There’s an interesting phenomenon in the bush. When a dominant male lion in a pride dies and another takes his place this new lion will kill all the cubs in the pride. This is known as infanticide. The main reason for this is that the removal of cubs will induce oestrus in the females of the pride, allowing the male to mate with the females and have them produce his offspring. After all, it’s never been about the survival of the fittest species, it’s all about the survival of the fittest individual and ‘fitness’ means the ability to pass one’s genes down to the next generation. Unfortunately, humans have figured out how to use this to their advantage. By removing cubs from a lioness when they are only a couple of hours or days old, humans have been able to keep females in an almost constant state of oestrus or pregnant. Essentially, they’ve created lion breeding machines which pump out cute lion cubs, perfect for petting.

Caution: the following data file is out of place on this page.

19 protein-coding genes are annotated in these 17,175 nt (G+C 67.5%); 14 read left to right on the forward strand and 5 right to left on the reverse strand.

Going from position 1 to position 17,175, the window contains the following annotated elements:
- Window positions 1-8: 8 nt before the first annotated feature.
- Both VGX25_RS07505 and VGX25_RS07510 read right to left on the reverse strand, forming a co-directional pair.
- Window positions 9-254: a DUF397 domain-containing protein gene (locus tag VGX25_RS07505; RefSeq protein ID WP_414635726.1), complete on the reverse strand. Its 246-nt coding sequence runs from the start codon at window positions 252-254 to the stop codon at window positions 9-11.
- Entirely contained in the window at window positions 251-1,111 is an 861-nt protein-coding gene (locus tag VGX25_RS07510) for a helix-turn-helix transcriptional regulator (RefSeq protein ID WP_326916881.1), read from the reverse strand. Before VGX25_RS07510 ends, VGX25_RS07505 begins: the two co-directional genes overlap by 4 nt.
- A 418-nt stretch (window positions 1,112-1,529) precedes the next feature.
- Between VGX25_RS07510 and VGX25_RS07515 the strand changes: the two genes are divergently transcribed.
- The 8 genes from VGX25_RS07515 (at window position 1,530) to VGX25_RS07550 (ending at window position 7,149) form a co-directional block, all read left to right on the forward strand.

Does that sound like a world that someone who innocently wants a photo with a lion cub would want to get involved with if they knew the real story? You’d be forgiven if you’ve never heard of any of this, it’s all hidden under the façade of ‘conservation’. But unfortunately, cub petting is just one cog in a whole machine of unethical wildlife interactions which includes walking with lions, the pseudo trophy hunting industry – also known as canned hunting – and the lion bone trade.